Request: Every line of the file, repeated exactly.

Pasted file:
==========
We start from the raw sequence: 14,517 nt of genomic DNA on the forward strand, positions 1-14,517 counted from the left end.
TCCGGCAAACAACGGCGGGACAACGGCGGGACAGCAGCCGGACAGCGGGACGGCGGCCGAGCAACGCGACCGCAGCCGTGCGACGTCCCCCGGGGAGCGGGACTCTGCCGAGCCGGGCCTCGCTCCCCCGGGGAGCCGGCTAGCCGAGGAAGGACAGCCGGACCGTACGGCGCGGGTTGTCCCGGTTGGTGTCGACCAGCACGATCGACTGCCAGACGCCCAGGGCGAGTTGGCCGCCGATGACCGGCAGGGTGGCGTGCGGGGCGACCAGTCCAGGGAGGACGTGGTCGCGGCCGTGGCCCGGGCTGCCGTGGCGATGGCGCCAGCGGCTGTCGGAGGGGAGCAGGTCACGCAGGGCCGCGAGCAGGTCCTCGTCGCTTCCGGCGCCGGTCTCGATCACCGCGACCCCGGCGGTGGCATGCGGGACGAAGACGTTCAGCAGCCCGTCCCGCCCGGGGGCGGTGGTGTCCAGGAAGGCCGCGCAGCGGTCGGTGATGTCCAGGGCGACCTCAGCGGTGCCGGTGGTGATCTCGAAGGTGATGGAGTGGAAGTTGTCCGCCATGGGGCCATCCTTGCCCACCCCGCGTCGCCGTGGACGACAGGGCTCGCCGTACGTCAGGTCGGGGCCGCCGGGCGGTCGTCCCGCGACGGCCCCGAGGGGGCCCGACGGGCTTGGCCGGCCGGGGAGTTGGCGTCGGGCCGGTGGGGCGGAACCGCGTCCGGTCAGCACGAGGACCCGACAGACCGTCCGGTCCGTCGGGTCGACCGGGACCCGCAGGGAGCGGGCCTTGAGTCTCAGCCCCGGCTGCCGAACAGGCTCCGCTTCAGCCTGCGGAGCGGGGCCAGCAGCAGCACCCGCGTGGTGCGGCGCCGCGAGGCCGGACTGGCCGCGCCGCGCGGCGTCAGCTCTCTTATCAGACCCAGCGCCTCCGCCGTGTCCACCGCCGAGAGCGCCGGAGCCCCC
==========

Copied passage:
We start from the raw sequence: 14,517 nt of genomic DNA on the forward strand, positions 1-14,517 counted from the left end.
TCCGGCAAACAACGGCGGGACAACGGCGGGACAGCAGCCGGACAGCGGGACGGCGGCCGAGCAACGCGACCGCAGCCGTGCGACGTCCCCCGGGGAGCGGGACTCTGCCGAGCCGGGCCTCGCTCCCCCGGGGAGCCGGCTAGCCGAGGAAGGACAGCCGGACCGTACGGCGCGGGTTGTCCCGGTTGGTGTCGACCAGCACGATCGACTGCCAGACGCCCAGGGCGAGTTGGCCGCCGATGACCGGCAGGGTGGCGTGCGGGGCGACCAGTCCAGGGAGGACGTGGTCGCGGCCGTGGCCCGGGCTGCCGTGGCGATGGCGCCAGCGGCTGTCGGAGGGGAGCAGGTCACGCAGGGCCGCGAGCAGGTCCTCGTCGCTTCCGGCGCCGGTCTCGATCACCGCGACCCCGGCGGTGGCATGCGGGACGAAGACGTTCAGCAGCCCGTCCCGCCCGGGGGCGGTGGTGTCCAGGAAGGCCGCGCAGCGGTCGGTGATGTCCAGGGCGACCTCAGCGGTGCCGGTGGTGATCTCGAAGGTGATGGAGTGGAAGTTGTCCGCCATGGGGCCATCCTTGCCCACCCCGCGTCGCCGTGGACGACAGGGCTCGCCGTACGTCAGGTCGGGGCCGCCGGGCGGTCGTCCCGCGACGGCCCCGAGGGGGCCCGACGGGCTTGGCCGGCCGGGGAGTTGGCGTCGGGCCGGTGGGGCGGAACCGCGTCCGGTCAGCACGAGGACCCGACAGACCGTCCGGTCCGTCGGGTCGACCGGGACCCGCAGGGAGCGGGCCTTGAGTCTCAGCCCCGGCTGCCGAACAGGCTCCGCTTCAGCCTGCGGAGCGGGGCCAGCAGCAGCACCCGCGTGGTGCGGCGCCGCGAGGCCGGACTGGCCGCGCCGCGCGGCGTCAGCTCTCTTATCAGACCCAGCGCCTCCGCCGTGTCCACCGCCGAGAGCGCCGGAGCCCCC